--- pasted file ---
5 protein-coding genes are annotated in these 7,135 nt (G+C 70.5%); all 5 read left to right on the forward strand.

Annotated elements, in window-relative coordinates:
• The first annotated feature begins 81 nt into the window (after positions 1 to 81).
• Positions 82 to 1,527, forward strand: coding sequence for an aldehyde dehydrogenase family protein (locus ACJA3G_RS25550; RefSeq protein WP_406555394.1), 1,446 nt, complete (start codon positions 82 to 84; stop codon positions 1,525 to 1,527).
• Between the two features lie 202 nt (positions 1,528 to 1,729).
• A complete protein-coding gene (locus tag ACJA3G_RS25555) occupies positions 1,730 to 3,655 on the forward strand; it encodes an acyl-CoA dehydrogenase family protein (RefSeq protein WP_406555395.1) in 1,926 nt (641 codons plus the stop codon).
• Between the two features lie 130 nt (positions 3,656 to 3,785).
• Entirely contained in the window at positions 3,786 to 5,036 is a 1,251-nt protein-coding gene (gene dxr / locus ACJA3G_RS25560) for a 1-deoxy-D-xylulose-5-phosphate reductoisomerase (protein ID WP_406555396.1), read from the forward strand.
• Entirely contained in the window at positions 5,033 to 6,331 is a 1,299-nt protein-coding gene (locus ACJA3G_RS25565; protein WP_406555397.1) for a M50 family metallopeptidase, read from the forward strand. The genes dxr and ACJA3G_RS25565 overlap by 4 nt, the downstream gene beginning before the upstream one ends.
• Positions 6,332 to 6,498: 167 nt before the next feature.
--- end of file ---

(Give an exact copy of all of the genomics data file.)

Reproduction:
5 protein-coding genes are annotated in these 7,135 nt (G+C 70.5%); all 5 read left to right on the forward strand.

Annotated elements, in window-relative coordinates:
• The first annotated feature begins 81 nt into the window (after positions 1 to 81).
• Positions 82 to 1,527, forward strand: coding sequence for an aldehyde dehydrogenase family protein (locus ACJA3G_RS25550; RefSeq protein WP_406555394.1), 1,446 nt, complete (start codon positions 82 to 84; stop codon positions 1,525 to 1,527).
• Between the two features lie 202 nt (positions 1,528 to 1,729).
• A complete protein-coding gene (locus tag ACJA3G_RS25555) occupies positions 1,730 to 3,655 on the forward strand; it encodes an acyl-CoA dehydrogenase family protein (RefSeq protein WP_406555395.1) in 1,926 nt (641 codons plus the stop codon).
• Between the two features lie 130 nt (positions 3,656 to 3,785).
• Entirely contained in the window at positions 3,786 to 5,036 is a 1,251-nt protein-coding gene (gene dxr / locus ACJA3G_RS25560) for a 1-deoxy-D-xylulose-5-phosphate reductoisomerase (protein ID WP_406555396.1), read from the forward strand.
• Entirely contained in the window at positions 5,033 to 6,331 is a 1,299-nt protein-coding gene (locus ACJA3G_RS25565; protein WP_406555397.1) for a M50 family metallopeptidase, read from the forward strand. The genes dxr and ACJA3G_RS25565 overlap by 4 nt, the downstream gene beginning before the upstream one ends.
• Positions 6,332 to 6,498: 167 nt before the next feature.